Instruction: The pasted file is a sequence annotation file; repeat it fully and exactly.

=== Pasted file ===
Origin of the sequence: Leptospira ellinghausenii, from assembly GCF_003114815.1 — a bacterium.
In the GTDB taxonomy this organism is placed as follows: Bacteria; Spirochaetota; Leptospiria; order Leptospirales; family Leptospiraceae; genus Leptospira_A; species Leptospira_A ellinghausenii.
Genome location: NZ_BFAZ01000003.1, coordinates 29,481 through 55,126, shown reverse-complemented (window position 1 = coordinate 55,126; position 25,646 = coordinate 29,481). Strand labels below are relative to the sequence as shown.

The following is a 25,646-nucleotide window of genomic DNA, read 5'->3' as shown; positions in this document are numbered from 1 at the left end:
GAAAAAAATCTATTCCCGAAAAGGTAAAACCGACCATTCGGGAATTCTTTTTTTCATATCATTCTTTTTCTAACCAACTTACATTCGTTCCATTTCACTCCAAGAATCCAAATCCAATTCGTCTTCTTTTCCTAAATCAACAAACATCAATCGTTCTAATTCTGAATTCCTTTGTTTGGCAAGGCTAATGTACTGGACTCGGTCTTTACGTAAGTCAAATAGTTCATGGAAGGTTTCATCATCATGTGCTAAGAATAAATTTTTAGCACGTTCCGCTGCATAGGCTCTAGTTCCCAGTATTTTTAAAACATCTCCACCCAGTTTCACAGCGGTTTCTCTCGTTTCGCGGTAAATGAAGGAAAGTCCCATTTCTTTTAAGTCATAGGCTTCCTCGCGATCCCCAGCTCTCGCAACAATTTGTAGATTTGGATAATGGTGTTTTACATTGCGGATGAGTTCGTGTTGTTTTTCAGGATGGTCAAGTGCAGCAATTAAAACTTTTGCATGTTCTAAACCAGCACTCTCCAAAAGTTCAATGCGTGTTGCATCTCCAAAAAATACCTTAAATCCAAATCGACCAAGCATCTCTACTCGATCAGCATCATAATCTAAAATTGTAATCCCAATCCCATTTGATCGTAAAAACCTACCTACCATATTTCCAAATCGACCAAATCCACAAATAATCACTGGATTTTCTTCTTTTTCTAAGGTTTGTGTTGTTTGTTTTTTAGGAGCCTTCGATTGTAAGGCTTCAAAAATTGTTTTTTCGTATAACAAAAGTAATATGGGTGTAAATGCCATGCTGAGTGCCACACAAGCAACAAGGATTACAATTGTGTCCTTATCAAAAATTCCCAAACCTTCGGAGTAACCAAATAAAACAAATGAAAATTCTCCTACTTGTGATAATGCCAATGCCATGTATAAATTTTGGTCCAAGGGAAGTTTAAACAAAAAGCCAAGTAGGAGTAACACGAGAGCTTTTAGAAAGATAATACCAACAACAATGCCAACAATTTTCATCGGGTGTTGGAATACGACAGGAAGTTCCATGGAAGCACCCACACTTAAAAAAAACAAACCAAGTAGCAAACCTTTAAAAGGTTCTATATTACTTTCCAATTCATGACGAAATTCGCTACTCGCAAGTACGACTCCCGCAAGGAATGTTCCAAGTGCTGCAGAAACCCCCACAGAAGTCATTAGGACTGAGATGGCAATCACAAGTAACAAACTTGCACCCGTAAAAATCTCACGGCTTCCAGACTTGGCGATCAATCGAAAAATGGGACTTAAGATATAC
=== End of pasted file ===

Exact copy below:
Origin of the sequence: Leptospira ellinghausenii, from assembly GCF_003114815.1 — a bacterium.
In the GTDB taxonomy this organism is placed as follows: Bacteria; Spirochaetota; Leptospiria; order Leptospirales; family Leptospiraceae; genus Leptospira_A; species Leptospira_A ellinghausenii.
Genome location: NZ_BFAZ01000003.1, coordinates 29,481 through 55,126, shown reverse-complemented (window position 1 = coordinate 55,126; position 25,646 = coordinate 29,481). Strand labels below are relative to the sequence as shown.

The following is a 25,646-nucleotide window of genomic DNA, read 5'->3' as shown; positions in this document are numbered from 1 at the left end:
GAAAAAAATCTATTCCCGAAAAGGTAAAACCGACCATTCGGGAATTCTTTTTTTCATATCATTCTTTTTCTAACCAACTTACATTCGTTCCATTTCACTCCAAGAATCCAAATCCAATTCGTCTTCTTTTCCTAAATCAACAAACATCAATCGTTCTAATTCTGAATTCCTTTGTTTGGCAAGGCTAATGTACTGGACTCGGTCTTTACGTAAGTCAAATAGTTCATGGAAGGTTTCATCATCATGTGCTAAGAATAAATTTTTAGCACGTTCCGCTGCATAGGCTCTAGTTCCCAGTATTTTTAAAACATCTCCACCCAGTTTCACAGCGGTTTCTCTCGTTTCGCGGTAAATGAAGGAAAGTCCCATTTCTTTTAAGTCATAGGCTTCCTCGCGATCCCCAGCTCTCGCAACAATTTGTAGATTTGGATAATGGTGTTTTACATTGCGGATGAGTTCGTGTTGTTTTTCAGGATGGTCAAGTGCAGCAATTAAAACTTTTGCATGTTCTAAACCAGCACTCTCCAAAAGTTCAATGCGTGTTGCATCTCCAAAAAATACCTTAAATCCAAATCGACCAAGCATCTCTACTCGATCAGCATCATAATCTAAAATTGTAATCCCAATCCCATTTGATCGTAAAAACCTACCTACCATATTTCCAAATCGACCAAATCCACAAATAATCACTGGATTTTCTTCTTTTTCTAAGGTTTGTGTTGTTTGTTTTTTAGGAGCCTTCGATTGTAAGGCTTCAAAAATTGTTTTTTCGTATAACAAAAGTAATATGGGTGTAAATGCCATGCTGAGTGCCACACAAGCAACAAGGATTACAATTGTGTCCTTATCAAAAATTCCCAAACCTTCGGAGTAACCAAATAAAACAAATGAAAATTCTCCTACTTGTGATAATGCCAATGCCATGTATAAATTTTGGTCCAAGGGAAGTTTAAACAAAAAGCCAAGTAGGAGTAACACGAGAGCTTTTAGAAAGATAATACCAACAACAATGCCAACAATTTTCATCGGGTGTTGGAATACGACAGGAAGTTCCATGGAAGCACCCACACTTAAAAAAAACAAACCAAGTAGCAAACCTTTAAAAGGTTCTATATTACTTTCCAATTCATGACGAAATTCGCTACTCGCAAGTACGACTCCCGCAAGGAATGTTCCAAGTGCTGCAGAAACCCCCACAGAAGTCATTAGGACTGAGATGGCAATCACAAGTAACAAACTTGCACCCGTAAAAATCTCACGGCTTCCAGACTTGGCGATCAATCGAAAAATGGGACTTAAGATATAC